> Hi All,
> Having seen some recent screenshots from X-Plane 10, I've been
> thinking about ways to improve our random scenery, in particular
> buildings.
> At present, we have random building scattered over the scenery, based
> on .ac models, plus the Urban shader.
> The former are limited in that performance suffers significantly as
> density increases, and there is little control over their placement.
> The Urban shader provides an good impression of a complex city-scape,
> but the sides of the buildings are rather gray, and the visuals suffer
> at low viewing angles. It also has a significant performance impact.
> I'm wondering whether there is any mileage in using a variant on the
> scheme we use for random vegetation to create a cityscape. As you may
> be aware, the random vetegation uses a small number of geomerties
> instantiated all over the terrain, and uses a vertex shader (which is
> much cheaper than a fragment or geometry shader) to provide height,
> width and texture information.
> Of course, there's no point at all in doing this unless it provides
> better performance than the urban shader.
> The Default materials.xml tree density is 4000m^2, or a tree per
> 63mx63m square (ish). The trees themselves have similar geometric
> complexity to a cuboid (same number of vertices), but buildings don't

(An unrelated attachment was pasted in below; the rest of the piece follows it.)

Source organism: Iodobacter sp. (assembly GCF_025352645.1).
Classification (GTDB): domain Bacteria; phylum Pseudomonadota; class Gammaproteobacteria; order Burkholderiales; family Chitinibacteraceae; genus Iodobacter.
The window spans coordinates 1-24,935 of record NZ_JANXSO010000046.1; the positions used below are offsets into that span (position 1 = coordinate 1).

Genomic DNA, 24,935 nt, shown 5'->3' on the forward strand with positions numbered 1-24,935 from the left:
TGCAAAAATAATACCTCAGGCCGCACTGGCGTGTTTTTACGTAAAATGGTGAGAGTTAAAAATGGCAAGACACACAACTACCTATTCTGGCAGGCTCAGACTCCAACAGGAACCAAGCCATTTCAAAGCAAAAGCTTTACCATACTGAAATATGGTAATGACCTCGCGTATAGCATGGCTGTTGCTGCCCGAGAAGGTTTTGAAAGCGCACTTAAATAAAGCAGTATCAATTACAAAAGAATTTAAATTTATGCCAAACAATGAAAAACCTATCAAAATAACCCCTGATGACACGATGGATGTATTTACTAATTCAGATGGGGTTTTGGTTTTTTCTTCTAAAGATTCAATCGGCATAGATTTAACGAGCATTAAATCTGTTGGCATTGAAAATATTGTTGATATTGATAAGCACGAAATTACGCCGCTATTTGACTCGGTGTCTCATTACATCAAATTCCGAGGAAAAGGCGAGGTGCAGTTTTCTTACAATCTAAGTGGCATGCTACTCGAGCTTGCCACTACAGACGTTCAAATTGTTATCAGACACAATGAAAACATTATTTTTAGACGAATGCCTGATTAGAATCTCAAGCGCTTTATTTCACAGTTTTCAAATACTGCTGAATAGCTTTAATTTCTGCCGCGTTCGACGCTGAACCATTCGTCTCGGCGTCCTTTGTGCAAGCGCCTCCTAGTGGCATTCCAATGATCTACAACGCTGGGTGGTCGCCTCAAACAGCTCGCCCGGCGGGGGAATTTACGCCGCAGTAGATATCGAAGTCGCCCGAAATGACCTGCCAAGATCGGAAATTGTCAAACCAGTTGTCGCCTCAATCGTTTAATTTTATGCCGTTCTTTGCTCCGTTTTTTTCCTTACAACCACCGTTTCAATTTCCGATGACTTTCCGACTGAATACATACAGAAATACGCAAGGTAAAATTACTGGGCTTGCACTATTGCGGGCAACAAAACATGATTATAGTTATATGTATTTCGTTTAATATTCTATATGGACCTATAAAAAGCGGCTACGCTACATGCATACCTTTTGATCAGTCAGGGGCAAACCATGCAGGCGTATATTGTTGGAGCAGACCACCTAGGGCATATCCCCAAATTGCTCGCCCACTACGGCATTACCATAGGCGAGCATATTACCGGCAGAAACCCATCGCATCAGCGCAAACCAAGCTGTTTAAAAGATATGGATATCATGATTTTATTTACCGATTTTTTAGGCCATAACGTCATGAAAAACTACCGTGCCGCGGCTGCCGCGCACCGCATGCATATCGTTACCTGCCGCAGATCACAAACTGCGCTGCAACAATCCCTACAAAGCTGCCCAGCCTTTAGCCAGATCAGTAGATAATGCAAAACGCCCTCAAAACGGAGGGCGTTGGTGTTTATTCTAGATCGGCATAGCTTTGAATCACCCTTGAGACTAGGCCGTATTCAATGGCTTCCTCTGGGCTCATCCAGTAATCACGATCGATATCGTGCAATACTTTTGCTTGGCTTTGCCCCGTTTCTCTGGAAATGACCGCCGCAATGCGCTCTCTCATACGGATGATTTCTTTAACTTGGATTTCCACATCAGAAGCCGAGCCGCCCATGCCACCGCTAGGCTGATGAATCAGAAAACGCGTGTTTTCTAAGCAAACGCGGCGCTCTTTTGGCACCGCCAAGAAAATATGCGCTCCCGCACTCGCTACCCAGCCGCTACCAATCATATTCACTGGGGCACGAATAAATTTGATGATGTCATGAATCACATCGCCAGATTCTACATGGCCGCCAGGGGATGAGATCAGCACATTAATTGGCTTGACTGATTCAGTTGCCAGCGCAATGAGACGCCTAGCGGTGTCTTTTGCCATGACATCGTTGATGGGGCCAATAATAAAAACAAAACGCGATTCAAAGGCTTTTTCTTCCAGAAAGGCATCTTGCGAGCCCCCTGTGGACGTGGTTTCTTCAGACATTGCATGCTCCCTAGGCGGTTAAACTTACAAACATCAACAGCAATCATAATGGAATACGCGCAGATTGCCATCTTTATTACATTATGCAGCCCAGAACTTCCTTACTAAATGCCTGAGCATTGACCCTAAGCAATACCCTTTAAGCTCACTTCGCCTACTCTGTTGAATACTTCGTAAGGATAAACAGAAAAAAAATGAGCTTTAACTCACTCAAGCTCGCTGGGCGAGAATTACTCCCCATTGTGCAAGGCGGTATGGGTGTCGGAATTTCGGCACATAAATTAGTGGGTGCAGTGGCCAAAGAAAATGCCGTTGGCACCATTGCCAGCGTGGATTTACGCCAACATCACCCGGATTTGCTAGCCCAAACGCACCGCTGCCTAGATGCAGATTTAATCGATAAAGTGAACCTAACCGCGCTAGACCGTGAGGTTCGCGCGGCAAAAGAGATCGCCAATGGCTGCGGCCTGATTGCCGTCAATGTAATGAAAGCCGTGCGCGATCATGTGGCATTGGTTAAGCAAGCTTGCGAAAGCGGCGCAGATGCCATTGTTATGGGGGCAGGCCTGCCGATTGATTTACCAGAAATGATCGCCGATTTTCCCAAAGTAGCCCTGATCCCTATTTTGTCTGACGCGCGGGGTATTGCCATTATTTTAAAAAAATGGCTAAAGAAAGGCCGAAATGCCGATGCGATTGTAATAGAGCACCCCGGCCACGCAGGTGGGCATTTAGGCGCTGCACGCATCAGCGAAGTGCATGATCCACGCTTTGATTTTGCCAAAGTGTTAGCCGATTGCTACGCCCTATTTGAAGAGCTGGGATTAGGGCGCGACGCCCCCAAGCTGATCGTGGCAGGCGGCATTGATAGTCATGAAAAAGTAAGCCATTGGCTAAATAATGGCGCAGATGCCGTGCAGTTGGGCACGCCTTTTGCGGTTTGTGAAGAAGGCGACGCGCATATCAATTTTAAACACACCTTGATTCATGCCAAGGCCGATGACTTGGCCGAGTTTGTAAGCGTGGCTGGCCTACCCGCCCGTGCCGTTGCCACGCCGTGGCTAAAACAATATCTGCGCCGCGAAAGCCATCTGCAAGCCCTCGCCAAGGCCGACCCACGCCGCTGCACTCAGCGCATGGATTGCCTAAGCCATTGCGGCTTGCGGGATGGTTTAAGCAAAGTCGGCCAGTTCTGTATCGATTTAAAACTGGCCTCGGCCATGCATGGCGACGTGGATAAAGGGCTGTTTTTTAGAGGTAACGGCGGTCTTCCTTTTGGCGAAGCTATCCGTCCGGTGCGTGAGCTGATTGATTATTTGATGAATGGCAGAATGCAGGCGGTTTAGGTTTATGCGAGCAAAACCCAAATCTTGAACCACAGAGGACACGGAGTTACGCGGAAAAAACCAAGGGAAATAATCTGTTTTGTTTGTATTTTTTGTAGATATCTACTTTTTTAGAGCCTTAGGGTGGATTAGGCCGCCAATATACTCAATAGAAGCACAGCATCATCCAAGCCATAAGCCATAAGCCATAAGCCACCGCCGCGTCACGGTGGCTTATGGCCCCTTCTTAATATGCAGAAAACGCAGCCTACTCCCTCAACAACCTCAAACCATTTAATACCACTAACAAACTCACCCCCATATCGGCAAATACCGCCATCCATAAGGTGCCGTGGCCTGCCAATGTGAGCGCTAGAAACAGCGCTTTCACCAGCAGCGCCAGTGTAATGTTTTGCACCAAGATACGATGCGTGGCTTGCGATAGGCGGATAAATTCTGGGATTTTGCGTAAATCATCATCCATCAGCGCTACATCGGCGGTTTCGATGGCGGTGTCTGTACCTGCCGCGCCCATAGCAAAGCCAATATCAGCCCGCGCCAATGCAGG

> generally have any alpha blending requirements. So to a first level of
> approximation, we should be able to populate the urban area with
> textured cubeoids at the same density as the trees for a similar cost
> performance-wise.
> To provide more interesting buildings, I'm anticipating using a cuboid
> per floor, plus a modified cuboid for the roof, so probably ~ 4x the
> complexity of trees geometrically for a 3 storey building.  Obviously
> there would be XML controls in materials.xml (or a linked XML file)
> for the length, width, number of floors, textures, and roof.
> At the same time, I'm anticipating aligning the buildings with the
> texture, and probably using a second texture as a mask to indicate
> where buildings may, or may not, be placed. This latter technique may
> also have applications for the trees, so that trees only appear a the
> edges of fields, or in the "rough" of golf courses.
> I'm interested in peoples opinions on this, and in particular what
> their view is of the current forest and urban shader performance. It
> may be that my system is unique in that one is cheap and the other
> expensive, and this is all pointless!

Sounds a good idea - I hate the random objects - they are always the wrong
style/size and in the wrong place.

Just do it - we'll make it switchable at runtime. Users can make up their
own minds (or as it has been said of users: what they are pleased to call
their minds).

Looking forward to testing it,


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